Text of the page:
In my last post on cybersecurity, I described how education and training were critical in stopping system breaches. This week, I discuss how CIOs can train their organizations’ workforce to be the first line of defense.
The primary way hackers gain access to business systems is through phishing techniques. Phishing—which refers to “fishing” for private information like social security numbers, contact information, or passwords—usually comes as an email enticing a user to urgently click on a link. When clicked, the link either attempts to download and install malicious software or takes the user to a website, tricking them into divulging information that will help the hacker to breach their system.
This can also take other forms, such as “vishing,” which uses voicemail or a voice call to get private information, but phishing is the most widely used and easiest to distribute on a wide scale, so I will focus on the tools that can help train users not to be fooled into helping the bad guys get in.
A Baseline Test
We begin with a baseline test to evaluate how likely our employees are to fall for the phishing tricks. This entails sending out a fake phishing email to each user. The email could be anything from “Your password is about to expire, please click here to update your account,” to “Free pizza! Click here to claim your prize,” to “Your UPS order could not be delivered, click here to login and update your status.”
When the user clicks on the link, it takes them to a website that has been established for this purpose. It usually displays some sort of message like: “This was a phishing test from your IT department. Had this been a real phishing email, you might have inadvertently allowed hackers to breach your system.” Then it logs the click into a database so the IT and security team can see a report of which and how many users fell for the trick. It is not uncommon for this baseline number to be very high. If users have not been trained to spot suspicious emails, this number could be as high as 25% or more.
Next, we roll out training to all users so that they won’t fall prey to this kind of attack. This can be done through in-person or virtual classes, or with online training that includes videos and short quizzes. The important thing is to make sure every employee understands what to look for in an email, the importance of being vigilant, and how they can help protect the company by thinking before clicking.
Finally, we repeat the phishing simulation by sending out new emails to all users. These should be different every time, as we don’t want the user to spot them too easily. Now that they have been trained and are aware of how to spot the suspicious emails, the report of how many and which users clicked should be considerably lower. Any users who click on the simulated links should have some consequences like additional training.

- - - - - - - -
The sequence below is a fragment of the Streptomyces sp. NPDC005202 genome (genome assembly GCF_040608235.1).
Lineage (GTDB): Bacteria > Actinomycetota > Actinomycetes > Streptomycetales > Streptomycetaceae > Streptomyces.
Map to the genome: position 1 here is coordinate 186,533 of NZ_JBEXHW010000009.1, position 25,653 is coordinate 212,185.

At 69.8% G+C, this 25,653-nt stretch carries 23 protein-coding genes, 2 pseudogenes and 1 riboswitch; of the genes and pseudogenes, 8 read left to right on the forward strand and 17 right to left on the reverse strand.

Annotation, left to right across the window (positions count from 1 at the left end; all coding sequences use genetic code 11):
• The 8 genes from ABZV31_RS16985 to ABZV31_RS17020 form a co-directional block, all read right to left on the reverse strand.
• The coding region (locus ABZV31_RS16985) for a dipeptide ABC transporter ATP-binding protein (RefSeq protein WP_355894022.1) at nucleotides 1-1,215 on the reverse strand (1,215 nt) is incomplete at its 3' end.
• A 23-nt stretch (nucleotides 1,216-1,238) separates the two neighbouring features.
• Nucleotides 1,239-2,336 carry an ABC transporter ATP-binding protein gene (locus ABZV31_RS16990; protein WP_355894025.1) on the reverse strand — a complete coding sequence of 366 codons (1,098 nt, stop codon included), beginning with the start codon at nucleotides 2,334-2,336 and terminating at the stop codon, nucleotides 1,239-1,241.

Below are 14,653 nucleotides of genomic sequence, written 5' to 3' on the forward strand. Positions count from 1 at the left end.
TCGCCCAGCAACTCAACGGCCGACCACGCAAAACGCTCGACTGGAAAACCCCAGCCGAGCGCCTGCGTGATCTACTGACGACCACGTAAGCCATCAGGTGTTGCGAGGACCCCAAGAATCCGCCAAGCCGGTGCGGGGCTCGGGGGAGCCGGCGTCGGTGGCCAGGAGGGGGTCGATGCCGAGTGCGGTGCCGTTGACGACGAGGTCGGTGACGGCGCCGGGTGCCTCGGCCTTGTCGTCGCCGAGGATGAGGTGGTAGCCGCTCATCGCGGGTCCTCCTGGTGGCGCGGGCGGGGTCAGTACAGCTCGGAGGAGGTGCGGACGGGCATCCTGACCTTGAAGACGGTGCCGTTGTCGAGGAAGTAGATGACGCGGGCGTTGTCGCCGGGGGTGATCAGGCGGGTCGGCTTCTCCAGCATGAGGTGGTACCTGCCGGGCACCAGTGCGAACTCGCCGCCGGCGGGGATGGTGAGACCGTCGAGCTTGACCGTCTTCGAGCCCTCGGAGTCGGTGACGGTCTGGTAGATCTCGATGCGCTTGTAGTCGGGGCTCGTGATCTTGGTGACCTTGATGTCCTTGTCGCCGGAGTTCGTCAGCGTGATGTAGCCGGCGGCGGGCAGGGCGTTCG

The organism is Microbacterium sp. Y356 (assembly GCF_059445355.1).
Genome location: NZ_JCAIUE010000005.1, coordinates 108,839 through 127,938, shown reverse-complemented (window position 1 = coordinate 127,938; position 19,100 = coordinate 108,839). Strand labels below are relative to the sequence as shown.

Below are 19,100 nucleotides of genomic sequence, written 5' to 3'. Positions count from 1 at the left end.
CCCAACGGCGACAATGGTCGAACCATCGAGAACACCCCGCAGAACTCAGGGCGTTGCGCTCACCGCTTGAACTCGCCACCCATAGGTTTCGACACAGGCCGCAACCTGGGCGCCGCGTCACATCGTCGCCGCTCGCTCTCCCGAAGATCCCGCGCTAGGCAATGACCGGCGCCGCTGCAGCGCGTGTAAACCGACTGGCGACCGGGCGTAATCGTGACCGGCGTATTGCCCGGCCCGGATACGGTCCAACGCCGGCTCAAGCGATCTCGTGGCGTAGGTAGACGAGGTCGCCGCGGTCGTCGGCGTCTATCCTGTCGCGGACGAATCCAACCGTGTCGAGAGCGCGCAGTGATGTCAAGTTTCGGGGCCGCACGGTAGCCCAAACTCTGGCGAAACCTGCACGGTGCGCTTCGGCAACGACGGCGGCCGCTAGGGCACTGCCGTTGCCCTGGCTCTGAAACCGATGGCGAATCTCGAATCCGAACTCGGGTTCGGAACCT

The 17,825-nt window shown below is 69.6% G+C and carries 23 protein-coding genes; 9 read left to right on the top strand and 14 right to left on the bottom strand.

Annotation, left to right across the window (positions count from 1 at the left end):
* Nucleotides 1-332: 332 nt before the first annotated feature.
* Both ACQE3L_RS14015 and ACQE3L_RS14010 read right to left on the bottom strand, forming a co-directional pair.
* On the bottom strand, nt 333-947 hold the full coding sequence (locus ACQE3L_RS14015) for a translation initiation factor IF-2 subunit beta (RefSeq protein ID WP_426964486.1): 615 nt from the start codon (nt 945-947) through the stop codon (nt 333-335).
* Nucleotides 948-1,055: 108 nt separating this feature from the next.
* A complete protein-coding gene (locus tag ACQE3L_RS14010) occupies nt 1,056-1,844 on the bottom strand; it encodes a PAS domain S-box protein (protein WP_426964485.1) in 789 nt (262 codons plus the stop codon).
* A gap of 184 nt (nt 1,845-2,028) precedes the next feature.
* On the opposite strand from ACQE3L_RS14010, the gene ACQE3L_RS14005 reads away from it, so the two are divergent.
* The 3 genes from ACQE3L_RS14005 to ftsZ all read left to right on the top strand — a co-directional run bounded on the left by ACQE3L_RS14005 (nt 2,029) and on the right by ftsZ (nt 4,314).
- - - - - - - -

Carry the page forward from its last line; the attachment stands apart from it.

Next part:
These phishing simulations should continue indefinitely, with a cadence that you determine is appropriate for your company—weekly, every other week, or monthly. Over time, the percentage of users who click on simulated phishing links should continue to decline. Aim for 0% but know you may occasionally see one or two clicks.
Tools to Help Train Users
The CIO and IT team could potentially create custom training and simulated phishing emails, but this can be time-consuming. There are many vendors with solutions that automate this process, including baseline testing, awareness training, reporting methods, and response protocols.
Here are some popular choices:
KnowBe4 – https://www.knowbe4.com/
KnowBe4 was named a leader in the 2020 Forrester Wave for Security Awareness and Training Solutions, with the highest scores possible in 17 of the 23 evaluation criteria, including learner content and go-to-market approach. KnowBe4 applies “new school” security awareness training with its simulated phishing platform to help businesses manage the problem of social engineering.
PhishLabs – https://www.phishlabs.com/
PhishLabs Security Training modules are 5-minute “consumable” learning segments focused on a single cybersecurity topic. That makes it easy for employees to rotate through a library of micro-learning segments. PhishLabs offers training plans for sustainable learning and measured against KPIs. Modules are designed to intermix with simulated attack emails to drive awareness and positive behavioral changes.
Sophos – https://www.sophos.com/
Sophos’ security awareness program is part of a defense-in-depth strategy. Sophos Phish Threat educates and tests end users through automated attack simulations, security awareness training, and reporting metrics.
Infosec IQ – https://securityiq.infosecinstitute.com/
Infosec IQ treats employees as part of the solution, not the security problem. Infosec IQ offers a content library, security awareness resource center, and training plans to help organizations stay compliant, reduce phish incidents, and “inspire” employees to adopt better security practices.